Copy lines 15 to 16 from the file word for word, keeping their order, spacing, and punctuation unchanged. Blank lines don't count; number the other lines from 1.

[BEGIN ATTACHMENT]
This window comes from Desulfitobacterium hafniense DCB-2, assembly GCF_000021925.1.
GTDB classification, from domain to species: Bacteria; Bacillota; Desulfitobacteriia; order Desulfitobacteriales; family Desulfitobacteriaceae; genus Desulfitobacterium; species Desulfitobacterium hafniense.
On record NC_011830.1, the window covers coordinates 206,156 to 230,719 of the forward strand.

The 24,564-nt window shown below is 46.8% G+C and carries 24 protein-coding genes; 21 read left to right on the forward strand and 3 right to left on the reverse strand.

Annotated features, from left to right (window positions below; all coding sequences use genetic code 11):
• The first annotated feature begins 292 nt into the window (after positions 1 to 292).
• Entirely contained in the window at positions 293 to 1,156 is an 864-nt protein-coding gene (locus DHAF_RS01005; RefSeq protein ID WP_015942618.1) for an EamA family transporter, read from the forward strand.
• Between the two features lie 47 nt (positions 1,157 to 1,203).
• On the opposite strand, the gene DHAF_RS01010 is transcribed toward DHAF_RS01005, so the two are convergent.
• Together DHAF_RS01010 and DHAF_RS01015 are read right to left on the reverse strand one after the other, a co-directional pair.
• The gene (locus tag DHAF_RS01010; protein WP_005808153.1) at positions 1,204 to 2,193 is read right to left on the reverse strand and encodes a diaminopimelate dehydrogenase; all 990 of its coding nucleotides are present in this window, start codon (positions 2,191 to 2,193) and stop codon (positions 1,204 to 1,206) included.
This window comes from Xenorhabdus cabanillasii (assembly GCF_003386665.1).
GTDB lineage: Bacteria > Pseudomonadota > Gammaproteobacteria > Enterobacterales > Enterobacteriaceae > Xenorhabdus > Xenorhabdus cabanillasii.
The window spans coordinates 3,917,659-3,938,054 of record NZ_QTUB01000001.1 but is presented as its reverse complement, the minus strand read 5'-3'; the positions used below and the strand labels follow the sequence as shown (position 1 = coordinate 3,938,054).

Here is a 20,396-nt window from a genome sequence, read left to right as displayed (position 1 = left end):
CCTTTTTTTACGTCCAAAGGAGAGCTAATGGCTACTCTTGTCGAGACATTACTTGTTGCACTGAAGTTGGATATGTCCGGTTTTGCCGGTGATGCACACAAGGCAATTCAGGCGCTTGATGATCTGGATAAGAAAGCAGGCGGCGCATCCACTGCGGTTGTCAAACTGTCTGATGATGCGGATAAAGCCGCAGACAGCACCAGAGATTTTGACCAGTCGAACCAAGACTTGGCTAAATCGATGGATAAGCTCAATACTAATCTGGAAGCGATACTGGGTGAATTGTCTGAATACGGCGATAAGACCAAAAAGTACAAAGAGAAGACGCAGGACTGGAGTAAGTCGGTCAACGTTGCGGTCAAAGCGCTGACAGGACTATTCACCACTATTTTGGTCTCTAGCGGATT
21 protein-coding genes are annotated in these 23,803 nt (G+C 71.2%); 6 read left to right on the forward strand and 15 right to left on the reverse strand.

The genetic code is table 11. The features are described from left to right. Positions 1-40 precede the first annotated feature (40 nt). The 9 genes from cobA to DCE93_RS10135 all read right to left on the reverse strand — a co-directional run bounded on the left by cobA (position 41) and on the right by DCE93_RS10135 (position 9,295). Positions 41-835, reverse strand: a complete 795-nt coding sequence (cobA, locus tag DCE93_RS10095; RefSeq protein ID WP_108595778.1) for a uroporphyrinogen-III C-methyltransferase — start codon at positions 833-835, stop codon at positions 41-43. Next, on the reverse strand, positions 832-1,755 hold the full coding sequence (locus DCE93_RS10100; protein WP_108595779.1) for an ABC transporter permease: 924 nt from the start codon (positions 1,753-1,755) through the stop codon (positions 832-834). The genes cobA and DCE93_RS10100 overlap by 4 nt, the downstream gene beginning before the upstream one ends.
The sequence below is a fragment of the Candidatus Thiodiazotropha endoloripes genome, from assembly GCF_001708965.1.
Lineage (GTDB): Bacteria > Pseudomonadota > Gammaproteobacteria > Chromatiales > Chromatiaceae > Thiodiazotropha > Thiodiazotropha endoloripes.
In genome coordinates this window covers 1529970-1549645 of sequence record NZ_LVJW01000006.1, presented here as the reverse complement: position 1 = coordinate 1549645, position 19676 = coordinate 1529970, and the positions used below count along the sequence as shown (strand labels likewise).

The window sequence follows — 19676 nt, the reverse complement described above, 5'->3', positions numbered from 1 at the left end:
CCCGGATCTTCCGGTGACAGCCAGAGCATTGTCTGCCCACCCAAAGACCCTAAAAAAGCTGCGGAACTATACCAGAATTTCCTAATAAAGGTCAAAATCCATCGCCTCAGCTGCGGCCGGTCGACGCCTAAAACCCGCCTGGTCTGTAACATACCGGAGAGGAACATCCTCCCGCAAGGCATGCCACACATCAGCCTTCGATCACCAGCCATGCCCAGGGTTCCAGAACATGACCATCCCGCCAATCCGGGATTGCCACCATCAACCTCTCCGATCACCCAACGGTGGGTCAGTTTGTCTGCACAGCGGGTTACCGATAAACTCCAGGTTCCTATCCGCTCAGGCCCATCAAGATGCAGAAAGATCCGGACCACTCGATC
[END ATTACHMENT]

Here is a 20,396-nt window from a genome sequence, read left to right as displayed (position 1 = left end):
CCTTTTTTTACGTCCAAAGGAGAGCTAATGGCTACTCTTGTCGAGACATTACTTGTTGCACTGAAGTTGGATATGTCCGGTTTTGCCGGTGATGCACACAAGGCAATTCAGGCGCTTGATGATCTGGATAAGAAAGCAGGCGGCGCATCCACTGCGGTTGTCAAACTGTCTGATGATGCGGATAAAGCCGCAGACAGCACCAGAGATTTTGACCAGTCGAACCAAGACTTGGCTAAATCGATGGATAAGCTCAATACTAATCTGGAAGCGATACTGGGTGAATTGTCTGAATACGGCGATAAGACCAAAAAGTACAAAGAGAAGACGCAGGACTGGAGTAAGTCGGTCAACGTTGCGGTCAAAGCGCTGACAGGACTATTCACCACTATTTTGGTCTCTAGCGGATT